Secretary of State Hillary Rodham testifies on Capitol Hill in Washington, before the Senate Foreign Relations Committee hearing on the deadly September attack on the U.S. diplomatic mission in Benghazi, Libya, that killed 4 Americans. (AP Image)
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(AP) -- Secretary of State Hillary Rodham Clinton insisted on Wednesday
that the department is moving swiftly and aggressively to strengthen
security at U.S. missions worldwide after the deadly Sept. 11 raid on
the consulate in Libya.
In probably her last
appearance on Capitol Hill as America's top diplomat, Clinton once again
took full responsibility for the department's missteps leading up to
assault at the U.S. Consulate in Benghazi, Libya that killed Ambassador
Chris Stevens and three other Americans.
Her voice cracking at times, Clinton said the work was highly personal.
stood next to President Obama as the Marines carried those flag-draped
caskets off the plane at Andrews. I put my arms around the mothers and
fathers, sisters and brothers, sons and daughters," she said.
said the department is implementing the 29 recommendations of an
independent review board that harshly criticized the department as well
as going above and beyond the proposals, with a special focus on
"Nobody is more committed
to getting this right," she told the Senate Foreign Relations Committee.
"I am determined to leave the State Department and our country safer,
stronger, and more secure."
focused not only on the attack but the growing threat from extremists in
northern Africa, pointing out that Libya was not an isolated incident.
Arab revolutions have scrambled power dynamics and shattered security
forces across the region," she said. "And instability in Mali has
created an expanding safe haven for terrorists who look to extend their
influence and plot further attacks of the kind we saw just last week in
She said the Obama administration is
pressing for a greater understanding of the hostage-taking and rescue
effort there that left three Americans dead.
a packed hearing room, Clinton parried tough questions from
Republicans, offering a detailed timeline of events on Sept. 11 and the
Obama administration efforts to aid the Americans in Libya while
simultaneously dealing with protests in Cairo and other countries.
She also took House Republicans to task for recently stripping $1 billion in security aid from the hurricane relief bill.
something of a valedictory, Clinton noted her robust itinerary in four
years and her work, nearly 1 million miles and 112 countries.
faith in our country and our future is stronger than ever. Every time
that blue and white airplane carrying the words "United States of
America" touches down in some far-off capital, I feel again the honor it
is to represent the world's indispensable nation. And I am confident
that, with your help, we will continue to keep the United States safe,
strong, and exceptional."
Clinton is the sole witness at back-to-back hearings before the Senate and House foreign policy panels on the September raid.
had been scheduled to testify before Congress last month, but an
illness, a concussion and a blood clot near her brain forced her to
postpone her appearance.
Absent from the
hearing was Sen. John Kerry, D-Mass., the man tapped to succeed Clinton.
His swift Senate confirmation is widely expected. Kerry's confirmation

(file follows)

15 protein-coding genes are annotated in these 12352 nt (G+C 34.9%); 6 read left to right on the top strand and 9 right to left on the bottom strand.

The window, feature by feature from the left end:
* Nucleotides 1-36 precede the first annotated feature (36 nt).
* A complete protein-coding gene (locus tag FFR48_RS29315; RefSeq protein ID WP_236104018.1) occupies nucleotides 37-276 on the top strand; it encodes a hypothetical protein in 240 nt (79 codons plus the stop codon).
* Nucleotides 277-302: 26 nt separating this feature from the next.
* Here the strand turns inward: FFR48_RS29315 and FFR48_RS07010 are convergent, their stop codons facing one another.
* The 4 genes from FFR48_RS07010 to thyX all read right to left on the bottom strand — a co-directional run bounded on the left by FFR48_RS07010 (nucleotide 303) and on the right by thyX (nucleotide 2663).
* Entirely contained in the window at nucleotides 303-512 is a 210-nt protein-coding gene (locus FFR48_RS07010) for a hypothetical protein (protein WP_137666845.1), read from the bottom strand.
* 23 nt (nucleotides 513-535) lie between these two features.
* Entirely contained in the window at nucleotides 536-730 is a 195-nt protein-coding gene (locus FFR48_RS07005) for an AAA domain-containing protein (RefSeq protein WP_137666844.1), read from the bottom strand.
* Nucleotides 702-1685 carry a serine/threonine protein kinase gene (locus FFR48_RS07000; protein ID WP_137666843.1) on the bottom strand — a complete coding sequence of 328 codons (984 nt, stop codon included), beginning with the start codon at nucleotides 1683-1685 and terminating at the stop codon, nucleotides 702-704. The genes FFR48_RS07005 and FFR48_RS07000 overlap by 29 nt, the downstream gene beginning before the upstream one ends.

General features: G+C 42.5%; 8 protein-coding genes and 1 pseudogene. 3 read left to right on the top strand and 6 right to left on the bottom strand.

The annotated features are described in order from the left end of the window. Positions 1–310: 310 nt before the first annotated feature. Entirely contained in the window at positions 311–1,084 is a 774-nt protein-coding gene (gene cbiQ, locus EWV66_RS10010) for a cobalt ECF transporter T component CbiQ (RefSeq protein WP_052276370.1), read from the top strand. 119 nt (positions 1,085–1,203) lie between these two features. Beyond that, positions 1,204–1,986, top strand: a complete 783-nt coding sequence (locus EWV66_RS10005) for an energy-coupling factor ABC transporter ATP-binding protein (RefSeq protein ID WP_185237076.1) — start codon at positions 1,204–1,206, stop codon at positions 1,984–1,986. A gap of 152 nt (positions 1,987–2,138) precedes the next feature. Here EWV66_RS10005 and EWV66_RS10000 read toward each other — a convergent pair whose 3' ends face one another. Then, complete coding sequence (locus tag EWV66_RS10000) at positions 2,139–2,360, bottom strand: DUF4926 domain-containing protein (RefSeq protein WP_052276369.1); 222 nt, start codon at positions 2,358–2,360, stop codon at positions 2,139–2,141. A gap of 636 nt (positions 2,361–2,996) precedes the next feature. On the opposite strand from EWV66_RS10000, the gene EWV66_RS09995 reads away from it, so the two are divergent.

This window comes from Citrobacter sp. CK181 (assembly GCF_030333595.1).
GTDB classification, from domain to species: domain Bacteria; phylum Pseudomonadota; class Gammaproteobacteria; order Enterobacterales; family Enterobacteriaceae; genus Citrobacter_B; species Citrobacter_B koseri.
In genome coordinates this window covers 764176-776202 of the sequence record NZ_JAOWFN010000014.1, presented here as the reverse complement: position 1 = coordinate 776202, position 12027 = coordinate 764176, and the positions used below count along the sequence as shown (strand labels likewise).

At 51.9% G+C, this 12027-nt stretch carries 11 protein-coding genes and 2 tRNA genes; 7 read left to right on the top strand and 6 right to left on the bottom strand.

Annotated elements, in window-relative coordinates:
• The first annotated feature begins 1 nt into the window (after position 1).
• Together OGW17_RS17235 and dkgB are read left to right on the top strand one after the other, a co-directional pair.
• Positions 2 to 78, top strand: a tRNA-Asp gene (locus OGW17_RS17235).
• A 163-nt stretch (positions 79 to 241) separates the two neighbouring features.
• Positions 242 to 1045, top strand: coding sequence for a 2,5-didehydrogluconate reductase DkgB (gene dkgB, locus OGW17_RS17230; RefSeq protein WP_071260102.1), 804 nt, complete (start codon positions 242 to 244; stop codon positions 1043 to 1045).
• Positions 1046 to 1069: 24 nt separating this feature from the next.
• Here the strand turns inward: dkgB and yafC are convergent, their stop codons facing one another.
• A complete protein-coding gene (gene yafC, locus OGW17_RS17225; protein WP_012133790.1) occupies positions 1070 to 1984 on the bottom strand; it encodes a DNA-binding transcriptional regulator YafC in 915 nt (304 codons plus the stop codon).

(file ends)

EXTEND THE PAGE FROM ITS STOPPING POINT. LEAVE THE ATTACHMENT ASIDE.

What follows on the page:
hearing is scheduled for Thursday.
testimony was focusing on the Libya attack after more than three months
of Republican charges that the Obama administration ignored signs of a
deteriorating security situation there and cast an act of terrorism as
mere protests over an anti-Muslim video in the heat of a presidential
election. Washington officials suspect that militants linked to al-Qaida
carried out the attack.
"It's been a cover-up
from the beginning," Sen. John McCain, R-Ariz., the newest member of
the Senate Foreign Relations Committee, said Tuesday.
play an outsized role in any appearance by Clinton, who sought the
Democratic presidential nomination in 2008 and is the subject of
constant speculation about a possible bid in 2016. The former first lady
and New York senator - a polarizing figure dogged by controversy - is
about to end her four-year tenure at the State Department with high
A poll early last month by
the Pew Research Center for the People & the Press found 65 percent
of Americans held a favorable impression of Clinton, compared with 29
On the panel at the
hearing were two possible 2016 Republican presidential candidates -
Florida's Marco Rubio and Kentucky's Rand Paul, also a new member of the
Clinton did little to quiet the
presidential chatter earlier this month when she returned to work at the
State Department after her illness. On the subject of retirement, she
said, "I don't know if that is a word I would use, but certainly
stepping off the very fast track for a little while."
respect to Benghazi, the State Department review singled out the Bureau
of Diplomatic Security and the Bureau of Near East Affairs, saying
there appeared to be a lack of cooperation and confusion over protection
at the mission in Benghazi. The report described a security vacuum in
Libya after rebel forces toppled the decades-long regime of strongman
The report made 29 recommendations to improve diplomatic security, particularly at high-threat posts.
for the number of State Department employees fired for their handling
of Benghazi, State Department spokesman Victoria Nuland said four people
were put on administrative leave. They included Eric Boswell, who
resigned from the position of assistant secretary of diplomatic
But Nuland declined to say if Boswell and the others still are working for the department in some capacity.